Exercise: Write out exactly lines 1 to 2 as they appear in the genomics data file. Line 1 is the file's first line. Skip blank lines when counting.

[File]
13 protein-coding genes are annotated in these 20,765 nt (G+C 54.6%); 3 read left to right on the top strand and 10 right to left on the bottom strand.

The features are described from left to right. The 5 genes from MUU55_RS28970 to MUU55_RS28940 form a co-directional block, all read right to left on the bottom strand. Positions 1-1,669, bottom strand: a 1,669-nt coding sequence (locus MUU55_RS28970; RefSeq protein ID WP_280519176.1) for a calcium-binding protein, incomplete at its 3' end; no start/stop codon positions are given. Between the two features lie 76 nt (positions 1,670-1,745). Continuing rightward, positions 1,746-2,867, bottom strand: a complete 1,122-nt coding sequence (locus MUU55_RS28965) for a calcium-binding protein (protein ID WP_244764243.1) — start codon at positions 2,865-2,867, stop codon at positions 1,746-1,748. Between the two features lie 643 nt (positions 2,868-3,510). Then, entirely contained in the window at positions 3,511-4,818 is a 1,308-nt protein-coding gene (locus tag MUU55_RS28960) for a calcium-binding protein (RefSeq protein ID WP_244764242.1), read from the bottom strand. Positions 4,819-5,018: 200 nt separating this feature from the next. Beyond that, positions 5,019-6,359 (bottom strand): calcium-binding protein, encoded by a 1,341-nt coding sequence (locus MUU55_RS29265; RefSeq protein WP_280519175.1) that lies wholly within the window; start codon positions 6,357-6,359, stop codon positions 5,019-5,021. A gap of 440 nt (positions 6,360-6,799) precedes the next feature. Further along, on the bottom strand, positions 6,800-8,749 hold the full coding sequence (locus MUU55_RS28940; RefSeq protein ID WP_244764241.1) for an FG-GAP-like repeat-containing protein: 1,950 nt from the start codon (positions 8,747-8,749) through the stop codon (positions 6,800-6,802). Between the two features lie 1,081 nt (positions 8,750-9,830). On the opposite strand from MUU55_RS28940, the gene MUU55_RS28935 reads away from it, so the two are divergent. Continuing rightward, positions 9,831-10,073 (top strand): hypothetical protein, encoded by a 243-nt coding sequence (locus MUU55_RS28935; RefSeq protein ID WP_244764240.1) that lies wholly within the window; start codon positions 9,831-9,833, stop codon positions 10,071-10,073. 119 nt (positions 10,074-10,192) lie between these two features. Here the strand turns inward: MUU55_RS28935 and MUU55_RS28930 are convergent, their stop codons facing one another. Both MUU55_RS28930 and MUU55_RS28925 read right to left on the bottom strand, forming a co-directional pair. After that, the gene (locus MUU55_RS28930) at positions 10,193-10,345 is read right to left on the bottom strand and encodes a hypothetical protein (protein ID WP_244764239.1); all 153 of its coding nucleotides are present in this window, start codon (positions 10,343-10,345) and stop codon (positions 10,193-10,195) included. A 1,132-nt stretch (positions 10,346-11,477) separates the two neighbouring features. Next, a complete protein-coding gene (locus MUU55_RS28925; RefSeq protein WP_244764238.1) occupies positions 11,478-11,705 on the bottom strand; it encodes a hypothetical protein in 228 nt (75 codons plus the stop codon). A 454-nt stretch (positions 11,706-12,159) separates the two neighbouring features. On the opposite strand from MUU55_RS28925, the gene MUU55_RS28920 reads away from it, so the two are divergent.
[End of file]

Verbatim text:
13 protein-coding genes are annotated in these 20,765 nt (G+C 54.6%); 3 read left to right on the top strand and 10 right to left on the bottom strand.

The features are described from left to right. The 5 genes from MUU55_RS28970 to MUU55_RS28940 form a co-directional block, all read right to left on the bottom strand. Positions 1-1,669, bottom strand: a 1,669-nt coding sequence (locus MUU55_RS28970; RefSeq protein ID WP_280519176.1) for a calcium-binding protein, incomplete at its 3' end; no start/stop codon positions are given. Between the two features lie 76 nt (positions 1,670-1,745). Continuing rightward, positions 1,746-2,867, bottom strand: a complete 1,122-nt coding sequence (locus MUU55_RS28965) for a calcium-binding protein (protein ID WP_244764243.1) — start codon at positions 2,865-2,867, stop codon at positions 1,746-1,748. Between the two features lie 643 nt (positions 2,868-3,510). Then, entirely contained in the window at positions 3,511-4,818 is a 1,308-nt protein-coding gene (locus tag MUU55_RS28960) for a calcium-binding protein (RefSeq protein ID WP_244764242.1), read from the bottom strand. Positions 4,819-5,018: 200 nt separating this feature from the next. Beyond that, positions 5,019-6,359 (bottom strand): calcium-binding protein, encoded by a 1,341-nt coding sequence (locus MUU55_RS29265; RefSeq protein WP_280519175.1) that lies wholly within the window; start codon positions 6,357-6,359, stop codon positions 5,019-5,021. A gap of 440 nt (positions 6,360-6,799) precedes the next feature. Further along, on the bottom strand, positions 6,800-8,749 hold the full coding sequence (locus MUU55_RS28940; RefSeq protein ID WP_244764241.1) for an FG-GAP-like repeat-containing protein: 1,950 nt from the start codon (positions 8,747-8,749) through the stop codon (positions 6,800-6,802). Between the two features lie 1,081 nt (positions 8,750-9,830). On the opposite strand from MUU55_RS28940, the gene MUU55_RS28935 reads away from it, so the two are divergent. Continuing rightward, positions 9,831-10,073 (top strand): hypothetical protein, encoded by a 243-nt coding sequence (locus MUU55_RS28935; RefSeq protein ID WP_244764240.1) that lies wholly within the window; start codon positions 9,831-9,833, stop codon positions 10,071-10,073. 119 nt (positions 10,074-10,192) lie between these two features. Here the strand turns inward: MUU55_RS28935 and MUU55_RS28930 are convergent, their stop codons facing one another. Both MUU55_RS28930 and MUU55_RS28925 read right to left on the bottom strand, forming a co-directional pair. After that, the gene (locus MUU55_RS28930) at positions 10,193-10,345 is read right to left on the bottom strand and encodes a hypothetical protein (protein ID WP_244764239.1); all 153 of its coding nucleotides are present in this window, start codon (positions 10,343-10,345) and stop codon (positions 10,193-10,195) included. A 1,132-nt stretch (positions 10,346-11,477) separates the two neighbouring features. Next, a complete protein-coding gene (locus MUU55_RS28925; RefSeq protein WP_244764238.1) occupies positions 11,478-11,705 on the bottom strand; it encodes a hypothetical protein in 228 nt (75 codons plus the stop codon). A 454-nt stretch (positions 11,706-12,159) separates the two neighbouring features. On the opposite strand from MUU55_RS28925, the gene MUU55_RS28920 reads away from it, so the two are divergent.